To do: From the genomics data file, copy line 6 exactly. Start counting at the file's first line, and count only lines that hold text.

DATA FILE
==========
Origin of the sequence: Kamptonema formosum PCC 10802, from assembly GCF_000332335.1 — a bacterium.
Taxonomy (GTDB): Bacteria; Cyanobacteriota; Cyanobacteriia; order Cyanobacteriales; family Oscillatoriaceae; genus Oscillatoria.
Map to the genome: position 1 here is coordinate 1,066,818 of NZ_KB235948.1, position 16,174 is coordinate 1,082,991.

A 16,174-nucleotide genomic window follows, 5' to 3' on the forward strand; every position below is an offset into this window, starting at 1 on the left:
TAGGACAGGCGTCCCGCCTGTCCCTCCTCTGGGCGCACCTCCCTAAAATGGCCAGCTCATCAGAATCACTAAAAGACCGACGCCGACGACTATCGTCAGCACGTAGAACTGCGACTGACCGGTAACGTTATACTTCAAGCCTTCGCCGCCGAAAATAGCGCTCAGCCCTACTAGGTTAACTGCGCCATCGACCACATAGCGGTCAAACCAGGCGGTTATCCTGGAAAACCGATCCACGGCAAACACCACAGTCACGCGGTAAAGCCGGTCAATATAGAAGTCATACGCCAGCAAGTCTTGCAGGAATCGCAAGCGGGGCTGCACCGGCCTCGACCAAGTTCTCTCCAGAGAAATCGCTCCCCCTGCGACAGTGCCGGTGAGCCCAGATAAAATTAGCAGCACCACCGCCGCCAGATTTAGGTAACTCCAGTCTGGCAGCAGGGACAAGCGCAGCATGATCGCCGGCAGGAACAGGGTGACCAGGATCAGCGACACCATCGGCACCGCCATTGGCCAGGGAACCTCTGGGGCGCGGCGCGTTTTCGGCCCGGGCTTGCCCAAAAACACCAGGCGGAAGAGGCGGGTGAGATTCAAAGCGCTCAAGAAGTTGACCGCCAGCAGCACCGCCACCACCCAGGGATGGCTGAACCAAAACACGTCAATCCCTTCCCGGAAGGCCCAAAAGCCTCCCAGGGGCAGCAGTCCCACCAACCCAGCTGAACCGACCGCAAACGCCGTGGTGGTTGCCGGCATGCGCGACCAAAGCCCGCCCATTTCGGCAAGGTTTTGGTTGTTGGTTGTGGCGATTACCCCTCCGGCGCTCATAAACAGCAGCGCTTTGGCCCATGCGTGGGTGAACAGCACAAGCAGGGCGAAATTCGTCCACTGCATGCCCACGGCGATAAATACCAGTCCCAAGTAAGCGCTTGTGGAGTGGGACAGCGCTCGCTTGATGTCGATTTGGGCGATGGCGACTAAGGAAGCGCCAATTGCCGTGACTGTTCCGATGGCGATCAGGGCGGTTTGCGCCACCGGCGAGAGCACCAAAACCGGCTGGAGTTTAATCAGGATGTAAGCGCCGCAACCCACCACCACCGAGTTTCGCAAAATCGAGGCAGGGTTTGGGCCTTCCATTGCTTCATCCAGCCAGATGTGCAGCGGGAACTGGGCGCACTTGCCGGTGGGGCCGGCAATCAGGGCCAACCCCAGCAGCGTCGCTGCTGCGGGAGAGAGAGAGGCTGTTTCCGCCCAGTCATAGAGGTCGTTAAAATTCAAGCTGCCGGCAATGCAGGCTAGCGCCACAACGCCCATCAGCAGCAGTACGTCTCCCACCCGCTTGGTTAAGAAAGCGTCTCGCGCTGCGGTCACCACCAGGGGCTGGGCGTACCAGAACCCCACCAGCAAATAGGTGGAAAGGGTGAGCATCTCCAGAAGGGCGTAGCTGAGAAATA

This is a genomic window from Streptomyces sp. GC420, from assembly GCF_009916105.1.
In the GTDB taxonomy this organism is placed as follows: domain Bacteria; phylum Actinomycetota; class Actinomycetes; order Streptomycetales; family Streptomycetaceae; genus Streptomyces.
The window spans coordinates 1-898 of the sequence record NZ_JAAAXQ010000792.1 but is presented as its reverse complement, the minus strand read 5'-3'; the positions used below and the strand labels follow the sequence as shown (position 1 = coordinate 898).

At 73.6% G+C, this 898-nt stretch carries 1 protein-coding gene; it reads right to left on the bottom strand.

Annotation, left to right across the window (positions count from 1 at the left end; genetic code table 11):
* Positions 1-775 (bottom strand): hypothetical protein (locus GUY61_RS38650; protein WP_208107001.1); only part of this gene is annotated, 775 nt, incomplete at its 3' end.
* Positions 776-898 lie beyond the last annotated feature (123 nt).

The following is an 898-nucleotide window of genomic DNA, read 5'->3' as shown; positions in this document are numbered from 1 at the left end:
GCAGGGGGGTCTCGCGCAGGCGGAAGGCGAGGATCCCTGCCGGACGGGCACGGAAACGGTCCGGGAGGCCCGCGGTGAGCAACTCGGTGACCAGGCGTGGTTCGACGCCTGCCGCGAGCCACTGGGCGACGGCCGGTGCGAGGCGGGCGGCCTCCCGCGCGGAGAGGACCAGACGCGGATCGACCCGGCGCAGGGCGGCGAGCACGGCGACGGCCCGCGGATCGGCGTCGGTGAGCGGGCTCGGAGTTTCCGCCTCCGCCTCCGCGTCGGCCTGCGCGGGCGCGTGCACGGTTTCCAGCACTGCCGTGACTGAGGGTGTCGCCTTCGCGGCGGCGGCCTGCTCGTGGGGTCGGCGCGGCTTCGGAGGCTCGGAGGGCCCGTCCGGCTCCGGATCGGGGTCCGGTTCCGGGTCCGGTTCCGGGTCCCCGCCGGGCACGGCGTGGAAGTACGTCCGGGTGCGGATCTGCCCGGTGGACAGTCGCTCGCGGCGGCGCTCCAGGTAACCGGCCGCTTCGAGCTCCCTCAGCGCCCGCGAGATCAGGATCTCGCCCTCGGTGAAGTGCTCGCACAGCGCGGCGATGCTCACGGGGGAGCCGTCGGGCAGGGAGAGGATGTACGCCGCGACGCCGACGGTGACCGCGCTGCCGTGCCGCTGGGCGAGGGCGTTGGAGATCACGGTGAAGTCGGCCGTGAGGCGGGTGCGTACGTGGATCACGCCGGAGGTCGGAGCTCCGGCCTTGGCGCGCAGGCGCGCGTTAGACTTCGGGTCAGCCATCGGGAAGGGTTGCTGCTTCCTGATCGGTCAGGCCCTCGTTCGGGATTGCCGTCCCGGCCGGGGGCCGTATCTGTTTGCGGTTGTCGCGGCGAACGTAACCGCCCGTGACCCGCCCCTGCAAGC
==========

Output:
This is a genomic window from Streptomyces sp. GC420, from assembly GCF_009916105.1.